Our virtual presenter was Peace Corps Volunteer Calista (Cali) Holman from Shell Lake, WI. In July 2019, she began what was going to be a 27-month post-graduate appointment as a Peace Corps Secondary School Science Education Volunteer in Tanzania, Africa. Due to the COVID-19 Pandemic Cali was required to return to Wisconsin earlier this month.
Cali graduated with a Bachelor of Science from Viterbo University in La Crosse, WI where she majored in biology and minored in chemistry. During her time at Viterbo, she participated in two short term study abroad experiences to Costa Rica and South Africa. 
Peace Corps Mission is to promote world peace by fulfilling three goals:
  1. To help the people of interested countries in meeting their need for trained men and women.
  2. To help promote a better understanding of Americans on the part of the peoples served.
  3. To help promote a better understanding of other peoples on the part of Americans.

About Tanzania

Though its official languages are Swahili and English, Tanzanian citizens speak over 120 tribal languages. The economy is dependent upon agriculture, which accounts for 25 percent of the country’s GDP and supports 65 percent of the national’s workforce.
Almost half of Tanzanians live below the international poverty line and the median age of Tanzanians is 17.9 years. Despite achieving almost universal access to primary education in 2007, Tanzania’s enrollment has been on the decline, with roughly two million children aged 7-13 not attending school. Two of the largest factors affecting the enrollment of girls in school are early marriage and adolescent pregnancy. More than one-third of all girls are married by the age of 18, and pregnancy led to nearly 3,700 female students dropping out of school in 2016 alone.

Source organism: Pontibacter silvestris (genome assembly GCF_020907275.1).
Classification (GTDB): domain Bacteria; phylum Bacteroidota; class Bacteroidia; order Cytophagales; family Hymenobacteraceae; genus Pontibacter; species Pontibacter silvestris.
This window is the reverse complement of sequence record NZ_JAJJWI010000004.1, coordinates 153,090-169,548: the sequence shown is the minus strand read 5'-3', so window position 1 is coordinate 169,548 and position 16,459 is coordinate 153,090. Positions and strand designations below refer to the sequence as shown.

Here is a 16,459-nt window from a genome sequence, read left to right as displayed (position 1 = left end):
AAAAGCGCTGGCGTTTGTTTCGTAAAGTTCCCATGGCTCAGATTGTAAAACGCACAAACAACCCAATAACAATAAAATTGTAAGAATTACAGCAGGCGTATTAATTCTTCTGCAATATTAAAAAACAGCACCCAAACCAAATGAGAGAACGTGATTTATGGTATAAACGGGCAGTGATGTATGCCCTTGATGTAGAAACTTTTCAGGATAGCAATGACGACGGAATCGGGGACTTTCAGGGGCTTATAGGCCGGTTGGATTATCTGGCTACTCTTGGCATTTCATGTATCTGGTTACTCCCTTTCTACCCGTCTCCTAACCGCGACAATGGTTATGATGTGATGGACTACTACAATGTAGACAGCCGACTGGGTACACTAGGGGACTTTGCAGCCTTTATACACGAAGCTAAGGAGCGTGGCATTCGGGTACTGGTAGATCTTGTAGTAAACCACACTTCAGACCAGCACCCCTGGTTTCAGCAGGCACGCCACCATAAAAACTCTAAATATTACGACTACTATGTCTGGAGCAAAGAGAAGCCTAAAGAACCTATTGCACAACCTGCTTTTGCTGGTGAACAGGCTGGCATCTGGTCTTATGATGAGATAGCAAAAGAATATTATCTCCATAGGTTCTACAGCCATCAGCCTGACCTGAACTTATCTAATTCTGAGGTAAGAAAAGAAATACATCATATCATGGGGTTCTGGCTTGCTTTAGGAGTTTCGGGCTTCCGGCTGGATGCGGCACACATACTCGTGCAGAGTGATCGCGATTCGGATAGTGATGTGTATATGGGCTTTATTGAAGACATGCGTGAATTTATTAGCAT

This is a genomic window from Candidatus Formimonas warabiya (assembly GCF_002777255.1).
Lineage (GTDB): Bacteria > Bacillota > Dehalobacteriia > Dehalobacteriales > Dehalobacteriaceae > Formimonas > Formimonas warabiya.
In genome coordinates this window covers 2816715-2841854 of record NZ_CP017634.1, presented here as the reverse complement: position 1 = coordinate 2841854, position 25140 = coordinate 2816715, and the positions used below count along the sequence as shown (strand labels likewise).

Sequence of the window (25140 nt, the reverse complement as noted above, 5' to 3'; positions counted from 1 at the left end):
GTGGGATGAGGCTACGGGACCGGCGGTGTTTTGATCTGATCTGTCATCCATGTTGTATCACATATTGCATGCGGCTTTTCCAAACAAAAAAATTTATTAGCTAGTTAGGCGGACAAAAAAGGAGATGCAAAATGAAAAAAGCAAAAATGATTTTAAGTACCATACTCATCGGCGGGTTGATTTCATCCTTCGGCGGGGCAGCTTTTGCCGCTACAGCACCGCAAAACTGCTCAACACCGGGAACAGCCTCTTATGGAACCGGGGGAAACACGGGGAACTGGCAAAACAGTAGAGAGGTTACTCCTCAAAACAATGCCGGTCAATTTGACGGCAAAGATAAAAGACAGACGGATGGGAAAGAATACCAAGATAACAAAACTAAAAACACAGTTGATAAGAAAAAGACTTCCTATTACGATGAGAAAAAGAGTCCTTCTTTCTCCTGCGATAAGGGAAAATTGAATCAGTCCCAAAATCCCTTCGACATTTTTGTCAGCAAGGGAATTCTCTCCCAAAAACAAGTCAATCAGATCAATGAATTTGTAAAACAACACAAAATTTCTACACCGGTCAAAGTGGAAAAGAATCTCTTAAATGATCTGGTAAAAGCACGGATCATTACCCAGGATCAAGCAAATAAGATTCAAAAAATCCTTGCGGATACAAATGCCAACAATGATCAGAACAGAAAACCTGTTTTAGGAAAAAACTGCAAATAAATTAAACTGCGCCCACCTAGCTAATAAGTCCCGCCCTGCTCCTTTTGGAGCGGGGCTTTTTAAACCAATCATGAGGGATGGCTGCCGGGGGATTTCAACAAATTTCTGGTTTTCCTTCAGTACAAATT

Cali's journey

After 10 weeks of training, Cali received her site assignment, which was the Malibwi Secondary School. The school consisted of:
  • 12 classrooms, four of which double as dormitories
  • One completed laboratory
  • A library
  • The administration building
  • An outdoor kitchen
  • Eleven total teachers
  • 293 students
Cali had her own house, a simple accommodation with a single propane tank to cook with, no running water, refrigeration or freezer, and electricity that often went off. Students brought her water daily.
Cali taught biology, and used a lecture with chalk board format for 95 percent of her teaching, as students do not have textbooks or resources.
As a secondary project, Cali was the advisor for the FEMA Club. FE stands for female and MA stands for male. FFEMA clubs are one branch of a countrywide Femina Hip organization. The vision of Femina hip is a “gender equal society in which youth are confident and competent change-makers with helathy lifestyles who acively partiicpate in the development and well being of Tanzania.” Four main topics are emphasized by the club: sexual and reproductive health, economic empowerment, citizen engagement and youth connect. The FEMA club also worked on planting trees – and lots of them.
She also worked with Friends of Usambara out of Lushoto to teach students about starting a tree nursery.
Cali shared many photos of life in Tanzania. The variations in transportation and the beautiful colors of the market were just two of the many interesting aspects of life there. She made many friends in her short time there.
Though Cali’s visit was cut short by the advent of COVID-19, she may have an opportunity to return. Adjusting to life back home during a pandemic has been her latest endeavor.
To learn more about Cali's Peace Corps experience, you can read her blog.